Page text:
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A deep learning-based self-adapting ensemble method for segmentation in gynecological brachytherapy



Fast and accurate outlining of the organs at risk (OARs) and high-risk clinical tumor volume (HRCTV) is especially important in high-dose-rate brachytherapy due to the highly time-intensive online treatment planning process and the high dose gradient around the HRCTV. This study aims to apply a self-configured ensemble method for fast and reproducible auto-segmentation of OARs and HRCTVs in gynecological cancer.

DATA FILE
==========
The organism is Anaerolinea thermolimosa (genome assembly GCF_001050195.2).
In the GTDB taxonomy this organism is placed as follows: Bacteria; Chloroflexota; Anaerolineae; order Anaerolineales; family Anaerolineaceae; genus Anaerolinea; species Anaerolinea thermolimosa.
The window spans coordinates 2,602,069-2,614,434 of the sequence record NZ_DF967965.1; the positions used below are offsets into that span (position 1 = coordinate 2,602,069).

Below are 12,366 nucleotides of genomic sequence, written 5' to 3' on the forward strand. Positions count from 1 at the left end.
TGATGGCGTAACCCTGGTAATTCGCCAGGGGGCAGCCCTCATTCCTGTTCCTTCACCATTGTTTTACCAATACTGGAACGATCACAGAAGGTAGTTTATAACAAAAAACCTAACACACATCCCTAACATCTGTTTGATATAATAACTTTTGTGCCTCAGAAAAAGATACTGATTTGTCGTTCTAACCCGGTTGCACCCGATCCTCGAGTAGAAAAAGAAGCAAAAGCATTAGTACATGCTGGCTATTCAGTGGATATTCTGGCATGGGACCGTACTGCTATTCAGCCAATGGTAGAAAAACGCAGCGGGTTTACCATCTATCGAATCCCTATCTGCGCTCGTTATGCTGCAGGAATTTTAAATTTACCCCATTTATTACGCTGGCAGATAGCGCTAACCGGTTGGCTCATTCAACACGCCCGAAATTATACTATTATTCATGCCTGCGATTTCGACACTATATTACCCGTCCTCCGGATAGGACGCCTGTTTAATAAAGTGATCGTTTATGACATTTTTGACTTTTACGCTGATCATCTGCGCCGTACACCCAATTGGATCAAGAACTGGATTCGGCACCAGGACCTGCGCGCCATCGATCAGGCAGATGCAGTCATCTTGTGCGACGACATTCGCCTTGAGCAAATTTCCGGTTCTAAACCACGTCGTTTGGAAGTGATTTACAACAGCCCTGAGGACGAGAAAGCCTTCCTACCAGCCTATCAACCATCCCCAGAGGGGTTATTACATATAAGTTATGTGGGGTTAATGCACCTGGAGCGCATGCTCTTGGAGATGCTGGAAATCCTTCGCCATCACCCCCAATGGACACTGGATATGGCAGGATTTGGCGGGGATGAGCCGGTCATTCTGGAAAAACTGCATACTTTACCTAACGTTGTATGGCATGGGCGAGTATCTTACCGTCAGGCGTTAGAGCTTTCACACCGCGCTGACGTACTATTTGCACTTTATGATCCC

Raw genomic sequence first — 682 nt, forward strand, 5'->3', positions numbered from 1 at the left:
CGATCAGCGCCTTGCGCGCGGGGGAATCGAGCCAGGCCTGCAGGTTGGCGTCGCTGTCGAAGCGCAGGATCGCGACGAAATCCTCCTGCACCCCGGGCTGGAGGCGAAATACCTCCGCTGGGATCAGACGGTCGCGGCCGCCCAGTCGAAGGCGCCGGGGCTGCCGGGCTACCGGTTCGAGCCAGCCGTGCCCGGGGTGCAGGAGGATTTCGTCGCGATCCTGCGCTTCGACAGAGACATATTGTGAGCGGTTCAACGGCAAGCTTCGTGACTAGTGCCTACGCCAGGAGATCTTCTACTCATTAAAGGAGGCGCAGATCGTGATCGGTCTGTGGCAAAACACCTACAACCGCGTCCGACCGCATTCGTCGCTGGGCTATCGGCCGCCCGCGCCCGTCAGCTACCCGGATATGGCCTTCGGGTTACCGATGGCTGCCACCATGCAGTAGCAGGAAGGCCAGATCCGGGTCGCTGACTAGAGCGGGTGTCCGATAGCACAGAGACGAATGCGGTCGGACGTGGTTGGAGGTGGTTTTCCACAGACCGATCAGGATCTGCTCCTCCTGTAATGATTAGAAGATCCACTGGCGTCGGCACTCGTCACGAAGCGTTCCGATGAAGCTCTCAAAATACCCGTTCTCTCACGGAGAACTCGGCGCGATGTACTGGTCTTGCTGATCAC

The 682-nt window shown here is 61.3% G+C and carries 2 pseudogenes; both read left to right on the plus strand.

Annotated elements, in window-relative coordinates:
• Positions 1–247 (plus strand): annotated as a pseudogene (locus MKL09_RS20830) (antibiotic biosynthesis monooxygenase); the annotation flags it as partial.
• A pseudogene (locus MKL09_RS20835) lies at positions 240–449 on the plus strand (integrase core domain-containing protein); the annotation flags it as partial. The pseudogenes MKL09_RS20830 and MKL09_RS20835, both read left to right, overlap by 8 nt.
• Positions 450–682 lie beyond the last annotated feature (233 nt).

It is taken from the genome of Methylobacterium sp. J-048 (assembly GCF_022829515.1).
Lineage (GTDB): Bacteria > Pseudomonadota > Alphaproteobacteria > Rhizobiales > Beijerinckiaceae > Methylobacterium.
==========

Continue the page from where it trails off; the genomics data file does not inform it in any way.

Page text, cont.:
Materials and methods

We applied nnU-Net (no new U-Net), an automatically adapted deep convolutional neural network based on U-Net, to segment the bladder, rectum and HRCTV on CT images in gynecological cancer. In nnU-Net, three architectures, including 2D U-Net, 3D U-Net and 3D-Cascade U-Net, were trained and finally ensembled. 207 cases were randomly chosen for training, and 30 for testing. Quantitative evaluation used well-established image segmentation metrics, including dice similarity coefficient (DSC), 95% Hausdorff distance (HD95%), and average surface distance (ASD). Qualitative analysis of automated segmentation results was performed visually by two radiation oncologists. The dosimetric evaluation was performed by comparing the dose-volume parameters of both predicted segmentation and human contouring.